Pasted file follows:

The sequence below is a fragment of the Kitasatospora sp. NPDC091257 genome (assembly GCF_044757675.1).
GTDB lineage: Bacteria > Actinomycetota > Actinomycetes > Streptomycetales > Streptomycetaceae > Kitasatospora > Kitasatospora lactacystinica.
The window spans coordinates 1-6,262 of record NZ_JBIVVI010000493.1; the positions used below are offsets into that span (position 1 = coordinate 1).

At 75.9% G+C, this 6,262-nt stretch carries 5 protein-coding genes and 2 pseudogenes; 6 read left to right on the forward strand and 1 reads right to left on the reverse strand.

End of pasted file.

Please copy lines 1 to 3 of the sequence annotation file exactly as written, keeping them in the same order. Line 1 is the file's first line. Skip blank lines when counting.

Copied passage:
The sequence below is a fragment of the Kitasatospora sp. NPDC091257 genome (assembly GCF_044757675.1).
GTDB lineage: Bacteria > Actinomycetota > Actinomycetes > Streptomycetales > Streptomycetaceae > Kitasatospora > Kitasatospora lactacystinica.
The window spans coordinates 1-6,262 of record NZ_JBIVVI010000493.1; the positions used below are offsets into that span (position 1 = coordinate 1).